Start Point is a spectacular promontory in South Hams, south Devon on the most southerly headland in the county. It marks the western side of Start Bay which extends eastwards to the River Dart estuary.

The name “Start” derives from an Anglo-Saxon word steort, meaning a tail. This word also appears in the names of birds with distinctive tails, like the redstart.

The rocks of this point are greenschist and mica-schist, formed by metamorphism of Devonian sediments during a period of mountain building towards the end of the Carboniferous period.

The jagged ridge of this headland is mirrored by dangerous rocks lying under the water including Black Stone rock. These rocks, combined with the strong tidal race around the tip of the headland, make Start Point a very dangerous spot for shipping. Following countless shipping disasters and heavy loss of lives, the lighthouse flashed its warning for the first time in 1836.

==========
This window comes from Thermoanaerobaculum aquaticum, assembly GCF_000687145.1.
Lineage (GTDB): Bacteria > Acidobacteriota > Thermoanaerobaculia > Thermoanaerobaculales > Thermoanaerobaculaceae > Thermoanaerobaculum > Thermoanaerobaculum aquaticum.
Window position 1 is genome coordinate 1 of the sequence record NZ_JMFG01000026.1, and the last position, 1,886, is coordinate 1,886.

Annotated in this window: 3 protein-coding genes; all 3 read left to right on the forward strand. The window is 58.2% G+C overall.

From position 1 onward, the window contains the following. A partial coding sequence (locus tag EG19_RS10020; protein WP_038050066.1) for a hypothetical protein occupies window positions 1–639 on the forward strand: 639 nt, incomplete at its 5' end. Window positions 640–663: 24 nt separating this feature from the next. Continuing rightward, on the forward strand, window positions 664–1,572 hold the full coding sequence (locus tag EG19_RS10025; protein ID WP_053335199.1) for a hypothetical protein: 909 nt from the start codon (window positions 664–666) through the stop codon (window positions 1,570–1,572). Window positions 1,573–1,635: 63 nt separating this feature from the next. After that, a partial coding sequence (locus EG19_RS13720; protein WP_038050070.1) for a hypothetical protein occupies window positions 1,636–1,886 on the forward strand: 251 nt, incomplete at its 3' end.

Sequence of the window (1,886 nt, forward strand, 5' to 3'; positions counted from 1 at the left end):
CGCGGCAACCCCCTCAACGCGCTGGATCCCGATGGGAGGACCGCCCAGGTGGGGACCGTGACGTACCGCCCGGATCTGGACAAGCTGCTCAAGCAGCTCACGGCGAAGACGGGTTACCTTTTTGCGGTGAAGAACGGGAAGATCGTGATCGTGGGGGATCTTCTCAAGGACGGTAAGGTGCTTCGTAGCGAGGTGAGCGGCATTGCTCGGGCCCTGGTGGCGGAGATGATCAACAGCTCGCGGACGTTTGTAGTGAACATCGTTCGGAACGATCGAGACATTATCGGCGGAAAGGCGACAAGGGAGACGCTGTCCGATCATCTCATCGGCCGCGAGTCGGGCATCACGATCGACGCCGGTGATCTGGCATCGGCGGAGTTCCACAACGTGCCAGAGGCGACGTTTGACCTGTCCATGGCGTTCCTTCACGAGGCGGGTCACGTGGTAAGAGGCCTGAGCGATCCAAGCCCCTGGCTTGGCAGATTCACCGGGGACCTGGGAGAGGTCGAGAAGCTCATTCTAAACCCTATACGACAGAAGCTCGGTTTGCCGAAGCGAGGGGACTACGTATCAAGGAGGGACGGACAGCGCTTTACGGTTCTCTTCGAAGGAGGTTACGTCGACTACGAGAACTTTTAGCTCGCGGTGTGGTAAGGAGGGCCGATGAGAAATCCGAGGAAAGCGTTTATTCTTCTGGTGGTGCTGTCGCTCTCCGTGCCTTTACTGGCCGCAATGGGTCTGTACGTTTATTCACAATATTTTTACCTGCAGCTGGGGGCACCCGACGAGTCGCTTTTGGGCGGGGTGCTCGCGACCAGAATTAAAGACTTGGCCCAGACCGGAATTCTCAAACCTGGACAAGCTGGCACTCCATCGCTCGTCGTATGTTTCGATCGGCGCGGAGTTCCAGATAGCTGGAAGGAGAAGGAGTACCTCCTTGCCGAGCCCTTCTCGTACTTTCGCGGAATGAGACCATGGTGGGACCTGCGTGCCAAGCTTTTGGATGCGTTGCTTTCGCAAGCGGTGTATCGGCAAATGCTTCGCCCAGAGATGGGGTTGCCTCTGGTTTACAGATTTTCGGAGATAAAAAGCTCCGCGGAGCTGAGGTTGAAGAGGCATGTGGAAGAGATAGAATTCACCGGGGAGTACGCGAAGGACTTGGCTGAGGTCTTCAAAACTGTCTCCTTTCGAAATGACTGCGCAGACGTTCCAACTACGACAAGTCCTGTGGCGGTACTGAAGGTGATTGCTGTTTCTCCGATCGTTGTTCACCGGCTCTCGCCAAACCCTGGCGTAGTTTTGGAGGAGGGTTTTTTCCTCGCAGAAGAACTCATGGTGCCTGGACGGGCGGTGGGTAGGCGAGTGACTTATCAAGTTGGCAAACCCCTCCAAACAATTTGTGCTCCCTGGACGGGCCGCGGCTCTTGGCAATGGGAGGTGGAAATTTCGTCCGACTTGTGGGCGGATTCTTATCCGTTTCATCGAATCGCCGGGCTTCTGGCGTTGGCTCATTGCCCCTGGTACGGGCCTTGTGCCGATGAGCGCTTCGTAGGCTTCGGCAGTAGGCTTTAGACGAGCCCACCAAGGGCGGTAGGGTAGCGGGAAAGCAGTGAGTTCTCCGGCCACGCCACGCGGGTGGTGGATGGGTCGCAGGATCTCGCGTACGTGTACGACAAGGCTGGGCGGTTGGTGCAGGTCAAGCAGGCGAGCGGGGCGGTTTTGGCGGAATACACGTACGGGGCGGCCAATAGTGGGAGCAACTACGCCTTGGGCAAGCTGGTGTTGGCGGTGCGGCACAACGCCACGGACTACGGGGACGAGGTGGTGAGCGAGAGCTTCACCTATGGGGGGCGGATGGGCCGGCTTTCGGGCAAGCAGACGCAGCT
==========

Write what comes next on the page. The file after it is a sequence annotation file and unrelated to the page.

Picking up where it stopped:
For 6.5kms off Start Point stretches The Skerries (from the Old North Sker meaning rocky reef). This is a bank made up of sand and shell running underwater from just off Start Point, in a north east direction. At low water the bank is only just over 2m below the surface and affects the way the waves run in the bay. The bank acts as a barrier to sediments and forces the energy of the waves into the southern part of the bay, towards south Slapton Sands, Beesands and Hallsands. It is well known as a good fishing spot and equally an additional hazard to shipping.